Fighting against eviction

— by Lael Robertson, Staff Attorney for Housing Justice Center

“Residential stability begets a kind of psychological stability, which allows people to invest in their home and social relationships.  It begets school stability, which increases the chances that children will excel and graduate.  And it begets community stability, which encourages neighbors to form strong bonds and take care of their block.  But poor families enjoy little of that because they are evicted at such high rates.  Instability is not inherent to poverty. . . Poor families move so much because they are forced to.”  Evicted, pg. 296

In my time as a legal aid attorney and in my current role at Housing Justice Center, I heard the stories of struggle told in “Evicted” over and over again—people barely scraping by, longing for stability, looking for a place to call home. Natalie had a landlord decide he didn’t want someone with a domestic violence history, so her lease was terminated; Maria’s building was bought and the rent was increased by 30%; when William’s building got new management, he couldn’t qualify under the new tenant standards, even though he had been paying rent for 10 years. Because those who rent, and particularly those who rent unsubsidized apartments, are at the mercy of outside forces—the landlord, the market, a desire for financial gain—they are one business decision away from being uprooted.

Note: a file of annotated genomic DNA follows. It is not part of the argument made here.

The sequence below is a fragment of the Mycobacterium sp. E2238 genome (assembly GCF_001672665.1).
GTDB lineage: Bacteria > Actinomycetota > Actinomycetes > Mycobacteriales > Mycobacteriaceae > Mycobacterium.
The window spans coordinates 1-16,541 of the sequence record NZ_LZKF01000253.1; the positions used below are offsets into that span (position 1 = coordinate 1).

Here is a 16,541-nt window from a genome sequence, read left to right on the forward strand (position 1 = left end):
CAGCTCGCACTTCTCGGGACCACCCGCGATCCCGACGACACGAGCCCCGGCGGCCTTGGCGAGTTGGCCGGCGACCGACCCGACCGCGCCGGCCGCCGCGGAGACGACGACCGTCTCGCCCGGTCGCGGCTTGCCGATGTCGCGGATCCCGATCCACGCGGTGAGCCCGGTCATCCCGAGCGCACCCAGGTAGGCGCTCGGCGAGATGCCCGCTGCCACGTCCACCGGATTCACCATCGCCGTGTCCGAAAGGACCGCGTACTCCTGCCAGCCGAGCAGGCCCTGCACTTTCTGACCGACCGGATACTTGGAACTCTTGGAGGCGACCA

In 2015, the Minneapolis/St. Paul metro area had 28%, or over 320,000, cost burdened households, meaning those households were paying more than 30% of their income for rent, according to Minnesota Compass. Perhaps more startling, more than 78% of households earning less than $35,000 a year are cost burdened. Those who can least afford it are paying the most for housing.

At the same time, the vacancy rate in the metro is incredibly low and rents are increasing. The ability of low-income households to find affordable apartments is difficult; holding on to them can be close to impossible. According to a report by the Minneapolis Innovation Team, two months and less than $2,000 stands between tenants and eviction. Nonpayment cases accounted for 93% of eviction filings, most of which had no other reasons identified.¹

So what can we do?